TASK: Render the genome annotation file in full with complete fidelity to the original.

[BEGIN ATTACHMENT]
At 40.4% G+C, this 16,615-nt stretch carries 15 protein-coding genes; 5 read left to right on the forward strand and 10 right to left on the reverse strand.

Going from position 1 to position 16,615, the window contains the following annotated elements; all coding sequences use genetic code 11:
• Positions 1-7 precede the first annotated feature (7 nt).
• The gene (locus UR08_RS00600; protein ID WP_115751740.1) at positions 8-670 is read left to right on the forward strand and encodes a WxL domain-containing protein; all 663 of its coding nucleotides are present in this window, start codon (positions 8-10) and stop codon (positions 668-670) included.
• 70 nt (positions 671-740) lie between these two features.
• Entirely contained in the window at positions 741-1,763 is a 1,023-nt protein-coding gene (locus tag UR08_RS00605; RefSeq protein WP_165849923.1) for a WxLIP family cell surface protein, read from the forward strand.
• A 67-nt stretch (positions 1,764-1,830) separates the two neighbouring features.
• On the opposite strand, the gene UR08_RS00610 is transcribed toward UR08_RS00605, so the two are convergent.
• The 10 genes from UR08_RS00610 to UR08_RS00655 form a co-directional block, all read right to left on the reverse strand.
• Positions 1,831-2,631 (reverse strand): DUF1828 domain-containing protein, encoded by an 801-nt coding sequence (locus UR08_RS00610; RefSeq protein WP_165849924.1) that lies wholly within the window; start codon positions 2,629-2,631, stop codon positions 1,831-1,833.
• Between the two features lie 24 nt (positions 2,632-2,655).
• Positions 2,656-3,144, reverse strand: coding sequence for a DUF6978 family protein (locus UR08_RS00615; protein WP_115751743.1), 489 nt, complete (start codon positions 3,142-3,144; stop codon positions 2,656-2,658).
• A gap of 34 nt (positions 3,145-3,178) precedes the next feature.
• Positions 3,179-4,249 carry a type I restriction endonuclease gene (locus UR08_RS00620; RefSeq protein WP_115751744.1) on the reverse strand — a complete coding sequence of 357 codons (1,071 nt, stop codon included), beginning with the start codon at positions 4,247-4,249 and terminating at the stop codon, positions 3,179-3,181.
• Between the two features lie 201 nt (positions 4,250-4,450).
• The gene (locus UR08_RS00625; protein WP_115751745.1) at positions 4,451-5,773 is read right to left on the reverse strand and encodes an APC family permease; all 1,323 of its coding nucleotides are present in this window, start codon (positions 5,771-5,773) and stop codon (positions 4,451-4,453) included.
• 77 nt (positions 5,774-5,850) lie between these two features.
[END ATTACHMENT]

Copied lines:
At 40.4% G+C, this 16,615-nt stretch carries 15 protein-coding genes; 5 read left to right on the forward strand and 10 right to left on the reverse strand.

Going from position 1 to position 16,615, the window contains the following annotated elements; all coding sequences use genetic code 11:
• Positions 1-7 precede the first annotated feature (7 nt).
• The gene (locus UR08_RS00600; protein ID WP_115751740.1) at positions 8-670 is read left to right on the forward strand and encodes a WxL domain-containing protein; all 663 of its coding nucleotides are present in this window, start codon (positions 8-10) and stop codon (positions 668-670) included.
• 70 nt (positions 671-740) lie between these two features.
• Entirely contained in the window at positions 741-1,763 is a 1,023-nt protein-coding gene (locus tag UR08_RS00605; RefSeq protein WP_165849923.1) for a WxLIP family cell surface protein, read from the forward strand.
• A 67-nt stretch (positions 1,764-1,830) separates the two neighbouring features.
• On the opposite strand, the gene UR08_RS00610 is transcribed toward UR08_RS00605, so the two are convergent.
• The 10 genes from UR08_RS00610 to UR08_RS00655 form a co-directional block, all read right to left on the reverse strand.
• Positions 1,831-2,631 (reverse strand): DUF1828 domain-containing protein, encoded by an 801-nt coding sequence (locus UR08_RS00610; RefSeq protein WP_165849924.1) that lies wholly within the window; start codon positions 2,629-2,631, stop codon positions 1,831-1,833.
• Between the two features lie 24 nt (positions 2,632-2,655).
• Positions 2,656-3,144, reverse strand: coding sequence for a DUF6978 family protein (locus UR08_RS00615; protein WP_115751743.1), 489 nt, complete (start codon positions 3,142-3,144; stop codon positions 2,656-2,658).
• A gap of 34 nt (positions 3,145-3,178) precedes the next feature.
• Positions 3,179-4,249 carry a type I restriction endonuclease gene (locus UR08_RS00620; RefSeq protein WP_115751744.1) on the reverse strand — a complete coding sequence of 357 codons (1,071 nt, stop codon included), beginning with the start codon at positions 4,247-4,249 and terminating at the stop codon, positions 3,179-3,181.
• Between the two features lie 201 nt (positions 4,250-4,450).
• The gene (locus UR08_RS00625; protein WP_115751745.1) at positions 4,451-5,773 is read right to left on the reverse strand and encodes an APC family permease; all 1,323 of its coding nucleotides are present in this window, start codon (positions 5,771-5,773) and stop codon (positions 4,451-4,453) included.
• 77 nt (positions 5,774-5,850) lie between these two features.